Distressed Debt Case Study: ABH / Bowater

Every few months, I try to post a recent idea from the Distressed Debt Investors Club to give readers and potential applicants a sense of the quality of ideas on the site. With that I give you a recent submission by "shoreboy" on Bowater. Enjoy!


We recommend an investment in the AbitibiBowater “Bowater side” unsecured bonds at a price of 30.5, or 2.9x-3.4x run-rate EBITDA (depending on the outcome BOW Finco double dip dispute) offering near term upside in excess of 50% at an important turning point in the cycle. More importantly, we believe downside is supported by low financial leverage and extremely high free-cash flow generation (worst case scenario FCF yield of 15% assuming downside EBITDA of $500mm and a complete loss to the Bow Finco double dip).

Investment Write - Up


Dramatically Restructured Operations: ABH significantly transformed its business while in bankruptcy, closing high cost mills, shifting focus to more attractive paper grades, and slashing operating costs. As an example, ABH closed in excess of 900k tons of newsprint capacity (representing 20% of ABH’s capacity and in excess of 10% of North American capacity) since January 2010. We anticipate only 35% of future EBITDA will be generated from Newsprint, with the other 65% coming from coated paper, specialty paper, pulp, and wood products. Additionally, the company reduced fixed costs by $900mm and will benefit from an agreement with the union upon confirmation of the plan of reorganization, which will further reduce COGS & SG&A by $95mm.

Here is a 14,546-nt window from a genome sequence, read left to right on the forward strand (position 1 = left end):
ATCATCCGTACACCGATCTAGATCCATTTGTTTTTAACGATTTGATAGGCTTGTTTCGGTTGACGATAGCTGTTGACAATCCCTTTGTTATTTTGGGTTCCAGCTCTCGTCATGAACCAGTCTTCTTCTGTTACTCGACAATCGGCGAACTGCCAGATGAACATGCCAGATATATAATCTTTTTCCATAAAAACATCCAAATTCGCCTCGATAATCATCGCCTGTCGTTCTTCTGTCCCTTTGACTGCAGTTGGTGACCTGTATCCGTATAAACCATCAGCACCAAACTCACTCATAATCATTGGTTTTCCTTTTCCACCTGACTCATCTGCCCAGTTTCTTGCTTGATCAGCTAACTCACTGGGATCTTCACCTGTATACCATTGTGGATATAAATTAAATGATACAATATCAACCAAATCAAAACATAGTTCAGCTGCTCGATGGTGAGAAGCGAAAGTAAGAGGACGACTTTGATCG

Overly Pessimistic Outlook for Newsprint & Under appreciated Sustainable Export Story: As a result of the secular decline in North American newsprint demand accompanied by the step-function loss of demand experienced during the financial crisis, much of the North American newsprint industry found itself in financial distress over the past couple of years. The industry responded by dramatically reducing North American capacity by in excess of 25% since 2009. This reduction of capacity has caused a spillover effect which has increased the cash costs for newsprint manufacturers outside of North America and thus, shifted the cost curve in favor of the North American producers (who are currently the low cost producers in the world). This dynamic stems from North American producer’s outsized reliance on virgin wood fiber as its key raw material, relative to Asian and European producers who rely much more heavily on recycled newspaper (ONP – old newsprint). Historically, ONP was in plentiful supply and thus, its cheap cost accompanied by a production process that was less energy intensive allowed ONP mills to produce newsprint on the lower end of the global cost curve. As a result, almost all of the European and Asian mills built over the past two decades have been ONP based and most do not have the equipment or the wood supply to produce newsprint using virgin wood fiber. ;This has come back to bite them, as ONP can only be recycled 4 times before the fibers breakdown and Asian producers must source ONP in North America (which they then have to ship back to Asia) because of its high virgin fiber content. Due to the rapid decline in North American production of newsprint, unsurprisingly recycled newsprint has become increasingly tight (and is expected to remain tight) – driving up the cost for ONP to in excess of $100 per ton relative to $50 two years ago. Additionally, the current low cost of natural gas in North America has reduced the energy cost advantage of the ONP production process.